HEK293 cells were obtained from the American Type Culture Collection and cultured using standard conditions. Cells were transfected using either Fugene (Roche) or calcium chloride transfection. For immunoblotting, cell lysates were homogenized and analyzed 48–72 h after transfection. For imaging, HEK293 cells were plated onto glass coverslips at 30,000 cells/ml and immunostained.
Primary hippocampal neurons were dissected at P0 from rats or SynCAM 1 KO mice and their WT littermates as described previously (Biederer and Scheiffele, 2007). In brief, animals were decapitated and their hippocampi dissected in Hank’s buffered salt solution (Invitrogen), then incubated in dissociation solution including 0.4 U/ml papain (LS003127; Worthington Biochemical Corporation), 1.5 mM calcium, 0.75 mM EDTA, and 0.2 mg/ml l-cysteine at 37°C for 30 min. Neurons were dissociated by manual trituration using a sterile glass pipette and plated on Matrigel (BD). At 5–7 div, neurons were transfected using Lipofectamine LTX and PLUS reagent (Invitrogen). For live imaging, neurons were plated on glass-bottom 35-mm dishes (MatTek Corporation). 2.5 µM Lat-A (Cayman Chemical) was added to the medium for 24 h before acquiring live imaging data. For select conditions indicated in Fig. 8 (C and D), Lat-A–containing medium was replaced with preconditioned neuronal medium and cells were allowed to recover for 2 h before live imaging.
Organotypic slice culture
Organotypic slice cultures were prepared as described previously (Stoppini et al., 1991). In brief, hippocampi were dissected from rat pups at P4 or P5, and 400-µm sagittal slices were obtained using a McIlwain tissue chopper (Mickle Laboratory Engineering). Slices were grown on Teflon membranes and cell culture inserts (both from EMD Millipore) for 4 d at 37°C, then moved to 33°C. Media containing 10% horse serum was changed every 4 d. At 10 div, slices were biolistically transfected with either shScramble or shFarp1 using a Helios Gene Gun (Bio-Rad Laboratories). At 13 div, slices were fixed in 4% PFA and mounted on slides with Aqua Poly/Mount (Polysciences, Inc.). Slices were imaged by confocal microscope (LSM710; Carl Zeiss). Pyramidal neurons in the CA1 region were identified based on their morphology, and secondary and tertiary dendrites were analyzed for spine densities.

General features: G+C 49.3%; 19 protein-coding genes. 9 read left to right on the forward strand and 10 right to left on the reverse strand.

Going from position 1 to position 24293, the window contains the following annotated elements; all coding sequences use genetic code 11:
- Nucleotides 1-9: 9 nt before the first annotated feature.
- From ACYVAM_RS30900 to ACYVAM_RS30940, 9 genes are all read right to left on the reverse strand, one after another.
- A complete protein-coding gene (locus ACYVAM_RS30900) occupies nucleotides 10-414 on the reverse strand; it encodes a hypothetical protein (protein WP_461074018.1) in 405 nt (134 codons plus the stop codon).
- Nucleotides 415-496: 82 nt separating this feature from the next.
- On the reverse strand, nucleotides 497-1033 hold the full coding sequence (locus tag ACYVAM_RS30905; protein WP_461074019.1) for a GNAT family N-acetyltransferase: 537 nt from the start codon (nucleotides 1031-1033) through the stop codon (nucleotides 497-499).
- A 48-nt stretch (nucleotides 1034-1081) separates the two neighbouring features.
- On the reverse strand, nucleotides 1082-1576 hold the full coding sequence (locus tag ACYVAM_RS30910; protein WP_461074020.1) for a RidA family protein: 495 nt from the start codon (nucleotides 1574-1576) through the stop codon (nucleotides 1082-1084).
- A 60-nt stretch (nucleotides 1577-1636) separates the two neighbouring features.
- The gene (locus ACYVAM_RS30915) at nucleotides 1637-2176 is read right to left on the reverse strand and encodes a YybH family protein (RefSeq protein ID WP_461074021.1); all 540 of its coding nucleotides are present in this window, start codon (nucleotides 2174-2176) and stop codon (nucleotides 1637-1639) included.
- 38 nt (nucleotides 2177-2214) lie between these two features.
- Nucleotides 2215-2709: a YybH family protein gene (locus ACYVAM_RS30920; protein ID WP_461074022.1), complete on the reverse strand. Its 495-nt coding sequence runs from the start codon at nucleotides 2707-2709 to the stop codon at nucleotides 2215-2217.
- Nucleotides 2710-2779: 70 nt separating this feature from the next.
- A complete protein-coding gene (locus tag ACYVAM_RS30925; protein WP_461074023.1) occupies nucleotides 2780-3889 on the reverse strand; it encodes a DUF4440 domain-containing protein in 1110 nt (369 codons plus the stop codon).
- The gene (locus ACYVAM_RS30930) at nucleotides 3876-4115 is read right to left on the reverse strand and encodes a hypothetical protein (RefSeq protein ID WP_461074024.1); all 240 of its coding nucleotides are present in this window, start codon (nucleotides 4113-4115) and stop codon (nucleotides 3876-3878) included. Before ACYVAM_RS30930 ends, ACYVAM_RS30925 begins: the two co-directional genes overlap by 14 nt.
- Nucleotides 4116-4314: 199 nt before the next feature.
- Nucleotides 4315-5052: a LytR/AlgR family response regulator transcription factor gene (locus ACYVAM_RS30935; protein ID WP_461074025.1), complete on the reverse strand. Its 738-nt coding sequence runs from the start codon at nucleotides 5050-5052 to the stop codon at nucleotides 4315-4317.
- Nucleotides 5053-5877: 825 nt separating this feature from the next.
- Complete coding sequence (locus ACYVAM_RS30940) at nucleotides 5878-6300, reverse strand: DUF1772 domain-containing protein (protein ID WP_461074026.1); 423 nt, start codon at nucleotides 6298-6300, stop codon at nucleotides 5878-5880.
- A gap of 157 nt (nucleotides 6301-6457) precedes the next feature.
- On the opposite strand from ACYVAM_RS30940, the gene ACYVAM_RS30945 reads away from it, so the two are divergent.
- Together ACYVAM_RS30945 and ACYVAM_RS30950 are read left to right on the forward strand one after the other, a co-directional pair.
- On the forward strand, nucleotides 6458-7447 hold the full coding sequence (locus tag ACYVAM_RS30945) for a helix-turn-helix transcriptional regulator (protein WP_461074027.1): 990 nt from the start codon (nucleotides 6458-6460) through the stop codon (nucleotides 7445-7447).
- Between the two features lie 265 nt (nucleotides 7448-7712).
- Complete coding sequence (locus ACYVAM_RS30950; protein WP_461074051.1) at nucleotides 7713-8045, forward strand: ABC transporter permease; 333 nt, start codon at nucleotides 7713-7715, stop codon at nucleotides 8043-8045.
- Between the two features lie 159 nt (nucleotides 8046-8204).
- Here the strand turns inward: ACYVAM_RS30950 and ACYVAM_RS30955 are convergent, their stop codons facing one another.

Immunocytochemistry using the primary antibodies described above was performed on cultured hippocampal neurons at the indicated ages. Neurons were washed with PBS and fixed with 4% paraformaldehyde in PBS containing 4% sucrose for 15 min at room temperature. For SynCAM 1 surface staining, live neurons were stained for 10 min at room temperature in PBS with SynCAM 1 antibody (MBL clone 3E1, 1:200), then washed and fixed in PFA. Neurons were washed again and blocked and permeabilized in PBS containing 3% FBS and 0.1% Triton X-100. Neurons were then incubated with primary antibodies against proteins other than SynCAM 1 in blocking buffer overnight at 4°C and then secondary Alexa Fluor dye-conjugated antibodies (Invitrogen) for 90 min at 4°C, then washed and mounted on glass coverslips in Vectashield medium (Vector Laboratories).
Microscopy and analysis
Imaging of fixed and live samples was performed on a spinning disk microscope (UltraView VoX; Perkin-Elmer) equipped with a camera (C9100-50; Hamamatsu Photonics) and an autofocus system (Perfect Focus; Nikon) unless noted otherwise. Fluorochromes imaged include GFP (488 nm), mCherry (568 nm), and Alexa Fluor 647 (Invitrogen). Unless otherwise stated, images were acquired with a 60× oil Plan-Apochromat VC lens (Nikon) with 1.4 NA. Live imaging of neurons plated on glass-bottom dishes (MatTek Corporation) was performed in modified Tyrode buffer (Biederer and Scheiffele, 2007) on a stage heated to 37°C.